As Canadian songstress Anne Murray would have asked, What About Me?


Telecom communications boss Tina Symmans says she was aware of the chance that the company could be split as part of government plans for the sector when she started three and a half years ago.

But it was an outside chance. Symmans - who has good contacts inside the National Party - will be stepping down after a period of extraordinary change at Telecom which has included the transition to ultra-fast broadband.

She is is credited with developing a friendlier corporate face at Telecom under the Paul Reynolds era and after the days of Rod Deane and Theresa Gattung, when Telecom was at war with the media, the Government and many customers.


As predicted by the Herald last week, TVNZ is in a joint venture with Sky TV for a new digital terrestrial pay TV platform.

The venture makes good business sense for both broadcasters, allowing Sky to expand its dominance of pay TV while diminishing monopoly issues.

It allows TVNZ to get into pay TV without going head to head with Sky. TVNZ says the relationship with Sky TV is one of "co-opetition" where it continues to compete for ad revenue.

For MediaWorks this new alliance between the state and the pay TV monopoly is bad news. It raises the question: why is TVNZ publicly owned?


Sky has been sloppy in the separation of the company's lobbying arm and political programming for the run-up to the election.

Sky's hugely successful political lobbyist Tony O'Brien is credited as the "network executive" for debates that were hosted by Barry Soper and made by Richard Harman's company Front Page, the same company that makes TV3's The Nation.

Debates were shown on Sky News and then repeated on Prime. Sky spokeswoman Kirsty Way said O'Brien was the "contact man" for the programmes because he already dealt with politicians and was a "champion" of political programmes on Sky. Other than politics, he is not involved in programming issues.

O'Brien said he was not involved in editorial matters for the series and the credit merely signified that the funding for the series had come out of his budget for communication and regulation.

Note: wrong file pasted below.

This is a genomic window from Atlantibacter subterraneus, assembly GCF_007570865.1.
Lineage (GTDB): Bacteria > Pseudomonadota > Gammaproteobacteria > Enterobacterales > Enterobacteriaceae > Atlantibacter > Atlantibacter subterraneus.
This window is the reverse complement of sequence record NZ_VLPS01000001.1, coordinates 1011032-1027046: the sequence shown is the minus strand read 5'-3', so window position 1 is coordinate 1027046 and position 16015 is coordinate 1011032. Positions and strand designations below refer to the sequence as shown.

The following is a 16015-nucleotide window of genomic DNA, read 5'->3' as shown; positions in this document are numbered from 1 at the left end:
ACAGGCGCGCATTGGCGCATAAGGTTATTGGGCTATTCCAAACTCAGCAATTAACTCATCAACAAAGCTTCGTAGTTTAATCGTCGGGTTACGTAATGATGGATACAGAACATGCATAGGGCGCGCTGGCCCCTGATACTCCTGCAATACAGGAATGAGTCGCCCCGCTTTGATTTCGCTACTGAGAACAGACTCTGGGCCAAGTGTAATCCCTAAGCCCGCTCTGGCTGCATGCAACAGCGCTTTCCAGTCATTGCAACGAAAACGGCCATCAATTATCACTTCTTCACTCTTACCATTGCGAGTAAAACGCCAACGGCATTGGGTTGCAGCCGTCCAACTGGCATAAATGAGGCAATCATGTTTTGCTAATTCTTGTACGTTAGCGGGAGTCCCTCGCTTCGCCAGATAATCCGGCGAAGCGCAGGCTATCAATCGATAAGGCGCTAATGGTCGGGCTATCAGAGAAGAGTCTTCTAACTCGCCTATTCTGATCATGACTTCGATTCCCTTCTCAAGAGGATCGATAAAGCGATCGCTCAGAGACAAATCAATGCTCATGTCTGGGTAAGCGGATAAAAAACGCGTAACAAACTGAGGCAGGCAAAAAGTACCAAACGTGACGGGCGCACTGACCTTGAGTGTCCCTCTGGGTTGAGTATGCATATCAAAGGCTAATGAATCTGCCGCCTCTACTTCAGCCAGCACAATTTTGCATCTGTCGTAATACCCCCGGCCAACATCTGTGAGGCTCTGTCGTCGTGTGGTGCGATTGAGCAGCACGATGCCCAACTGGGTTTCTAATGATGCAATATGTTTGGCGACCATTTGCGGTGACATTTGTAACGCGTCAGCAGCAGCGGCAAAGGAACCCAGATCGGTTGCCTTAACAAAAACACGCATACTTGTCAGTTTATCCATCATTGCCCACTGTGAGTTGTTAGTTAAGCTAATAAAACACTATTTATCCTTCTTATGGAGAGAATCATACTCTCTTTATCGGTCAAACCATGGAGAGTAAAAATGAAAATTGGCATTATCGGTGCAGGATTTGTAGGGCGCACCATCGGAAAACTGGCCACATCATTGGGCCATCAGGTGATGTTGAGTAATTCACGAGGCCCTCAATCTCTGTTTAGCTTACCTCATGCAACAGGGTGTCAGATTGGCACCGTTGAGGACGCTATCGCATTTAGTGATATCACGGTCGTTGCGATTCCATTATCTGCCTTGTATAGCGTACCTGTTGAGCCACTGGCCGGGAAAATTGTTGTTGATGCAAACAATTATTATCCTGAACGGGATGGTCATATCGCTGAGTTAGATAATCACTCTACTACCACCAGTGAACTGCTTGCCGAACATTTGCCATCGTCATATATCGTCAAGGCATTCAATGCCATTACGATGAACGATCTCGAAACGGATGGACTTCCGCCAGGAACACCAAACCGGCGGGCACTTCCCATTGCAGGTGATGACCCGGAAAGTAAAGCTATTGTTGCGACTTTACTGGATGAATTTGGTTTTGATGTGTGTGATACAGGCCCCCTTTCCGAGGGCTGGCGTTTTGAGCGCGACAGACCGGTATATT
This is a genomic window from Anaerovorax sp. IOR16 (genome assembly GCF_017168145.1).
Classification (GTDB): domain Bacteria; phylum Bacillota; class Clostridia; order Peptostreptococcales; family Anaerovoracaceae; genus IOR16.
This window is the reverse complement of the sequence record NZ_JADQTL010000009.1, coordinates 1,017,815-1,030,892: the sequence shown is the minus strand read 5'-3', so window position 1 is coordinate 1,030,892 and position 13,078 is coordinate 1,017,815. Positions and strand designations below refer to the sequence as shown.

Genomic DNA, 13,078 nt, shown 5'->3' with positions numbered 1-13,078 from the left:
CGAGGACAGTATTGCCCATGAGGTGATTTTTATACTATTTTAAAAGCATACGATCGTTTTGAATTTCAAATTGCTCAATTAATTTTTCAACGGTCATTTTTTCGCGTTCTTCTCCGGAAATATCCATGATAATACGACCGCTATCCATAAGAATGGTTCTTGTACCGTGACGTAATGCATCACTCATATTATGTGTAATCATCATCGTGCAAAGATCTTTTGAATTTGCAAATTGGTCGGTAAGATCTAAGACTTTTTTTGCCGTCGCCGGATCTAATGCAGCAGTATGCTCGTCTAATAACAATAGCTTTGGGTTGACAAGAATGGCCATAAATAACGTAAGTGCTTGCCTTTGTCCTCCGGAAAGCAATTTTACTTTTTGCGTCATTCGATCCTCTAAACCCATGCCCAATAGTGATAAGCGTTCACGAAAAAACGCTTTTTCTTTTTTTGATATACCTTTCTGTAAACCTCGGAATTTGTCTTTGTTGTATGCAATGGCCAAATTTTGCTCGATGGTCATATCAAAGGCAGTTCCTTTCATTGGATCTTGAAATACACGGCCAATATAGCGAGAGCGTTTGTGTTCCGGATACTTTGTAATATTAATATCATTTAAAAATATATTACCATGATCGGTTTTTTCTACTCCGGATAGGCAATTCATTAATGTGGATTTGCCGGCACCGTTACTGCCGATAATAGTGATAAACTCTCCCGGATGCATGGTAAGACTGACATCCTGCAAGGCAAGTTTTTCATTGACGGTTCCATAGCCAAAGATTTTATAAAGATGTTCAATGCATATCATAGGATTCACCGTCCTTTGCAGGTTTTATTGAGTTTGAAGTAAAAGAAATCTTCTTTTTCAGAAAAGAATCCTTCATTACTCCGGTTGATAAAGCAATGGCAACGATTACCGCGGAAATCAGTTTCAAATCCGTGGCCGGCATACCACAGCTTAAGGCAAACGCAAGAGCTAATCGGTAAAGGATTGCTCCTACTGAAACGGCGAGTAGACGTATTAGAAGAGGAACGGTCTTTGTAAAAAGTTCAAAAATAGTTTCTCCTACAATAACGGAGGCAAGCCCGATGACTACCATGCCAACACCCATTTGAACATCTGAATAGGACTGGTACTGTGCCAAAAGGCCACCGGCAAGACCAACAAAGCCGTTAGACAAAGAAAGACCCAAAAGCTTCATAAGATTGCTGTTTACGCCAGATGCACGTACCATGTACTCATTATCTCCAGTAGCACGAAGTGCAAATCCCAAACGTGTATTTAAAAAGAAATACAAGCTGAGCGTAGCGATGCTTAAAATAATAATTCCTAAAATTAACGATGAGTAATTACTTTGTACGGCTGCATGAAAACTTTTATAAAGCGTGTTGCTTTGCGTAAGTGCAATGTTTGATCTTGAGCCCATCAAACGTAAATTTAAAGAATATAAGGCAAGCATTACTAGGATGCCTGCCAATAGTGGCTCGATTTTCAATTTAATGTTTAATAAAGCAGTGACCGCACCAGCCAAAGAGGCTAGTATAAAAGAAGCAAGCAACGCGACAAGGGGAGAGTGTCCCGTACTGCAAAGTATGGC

Sky coverage of previous elections had been funded in the same way and in any case, his job involved more than lobbying, he said. There is no sign of bias in the programme and issues such as regulation of telecommunications have not been part of the debate. But lobbyists should not be involved in elections.


New Zealand Herald editor Tim Murphy has been promoted to the position of editor-in-chief of Herald titles, effective immediately. He will oversee the Herald's daily, weekend, Sunday and online brands as well as commercial titles.

Murphy has been editor of the New Zealand Herald for 10 years. Shayne Currie will be elevated to editor of the Herald Monday-Friday edition and David Hastings to editor of the Weekend Herald.


* Tukituki MP Craig Foss is a frontrunner for the role of Minister of Broadcasting, which is likely to be combined with Communications under a National-led Government.

* National Business Review has parted company with its longtime motoring editor, Peter Gill, who has written for the magazine since 1988. He has been replaced by David Linklater. NBR receives a substantial share of the glossy advertising for cars, and it provides a significant portion of its revenue.

* Radio New Zealand was yesterday resisting police moves to execute a search warrant to obtain material related to its coverage of the teapot tape. News director Don Rood said RNZ did not hold the original tape and was protecting the identity of its sources.

- NZ Herald